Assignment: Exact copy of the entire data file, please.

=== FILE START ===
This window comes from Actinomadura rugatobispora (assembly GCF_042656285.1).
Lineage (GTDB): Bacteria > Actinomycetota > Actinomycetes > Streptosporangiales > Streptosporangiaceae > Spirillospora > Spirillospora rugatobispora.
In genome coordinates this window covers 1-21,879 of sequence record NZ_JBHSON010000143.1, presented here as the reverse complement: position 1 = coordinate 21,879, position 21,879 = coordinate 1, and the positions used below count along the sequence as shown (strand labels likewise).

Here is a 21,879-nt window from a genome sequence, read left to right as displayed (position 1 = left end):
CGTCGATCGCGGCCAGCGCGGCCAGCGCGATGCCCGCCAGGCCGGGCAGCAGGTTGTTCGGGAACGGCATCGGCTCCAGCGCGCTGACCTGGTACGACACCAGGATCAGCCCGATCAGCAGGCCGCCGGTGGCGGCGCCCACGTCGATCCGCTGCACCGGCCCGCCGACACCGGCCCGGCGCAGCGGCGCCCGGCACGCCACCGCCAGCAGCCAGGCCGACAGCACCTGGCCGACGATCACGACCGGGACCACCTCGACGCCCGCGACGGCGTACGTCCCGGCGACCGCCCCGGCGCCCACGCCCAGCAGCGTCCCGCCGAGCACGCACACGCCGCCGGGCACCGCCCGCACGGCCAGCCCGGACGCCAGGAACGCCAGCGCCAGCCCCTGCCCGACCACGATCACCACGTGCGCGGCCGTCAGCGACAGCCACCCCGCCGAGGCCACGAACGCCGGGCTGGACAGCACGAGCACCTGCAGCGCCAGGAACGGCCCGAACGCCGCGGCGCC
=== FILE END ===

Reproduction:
This window comes from Actinomadura rugatobispora (assembly GCF_042656285.1).
Lineage (GTDB): Bacteria > Actinomycetota > Actinomycetes > Streptosporangiales > Streptosporangiaceae > Spirillospora > Spirillospora rugatobispora.
In genome coordinates this window covers 1-21,879 of sequence record NZ_JBHSON010000143.1, presented here as the reverse complement: position 1 = coordinate 21,879, position 21,879 = coordinate 1, and the positions used below count along the sequence as shown (strand labels likewise).

Here is a 21,879-nt window from a genome sequence, read left to right as displayed (position 1 = left end):
CGTCGATCGCGGCCAGCGCGGCCAGCGCGATGCCCGCCAGGCCGGGCAGCAGGTTGTTCGGGAACGGCATCGGCTCCAGCGCGCTGACCTGGTACGACACCAGGATCAGCCCGATCAGCAGGCCGCCGGTGGCGGCGCCCACGTCGATCCGCTGCACCGGCCCGCCGACACCGGCCCGGCGCAGCGGCGCCCGGCACGCCACCGCCAGCAGCCAGGCCGACAGCACCTGGCCGACGATCACGACCGGGACCACCTCGACGCCCGCGACGGCGTACGTCCCGGCGACCGCCCCGGCGCCCACGCCCAGCAGCGTCCCGCCGAGCACGCACACGCCGCCGGGCACCGCCCGCACGGCCAGCCCGGACGCCAGGAACGCCAGCGCCAGCCCCTGCCCGACCACGATCACCACGTGCGCGGCCGTCAGCGACAGCCACCCCGCCGAGGCCACGAACGCCGGGCTGGACAGCACGAGCACCTGCAGCGCCAGGAACGGCCCGAACGCCGCGGCGCC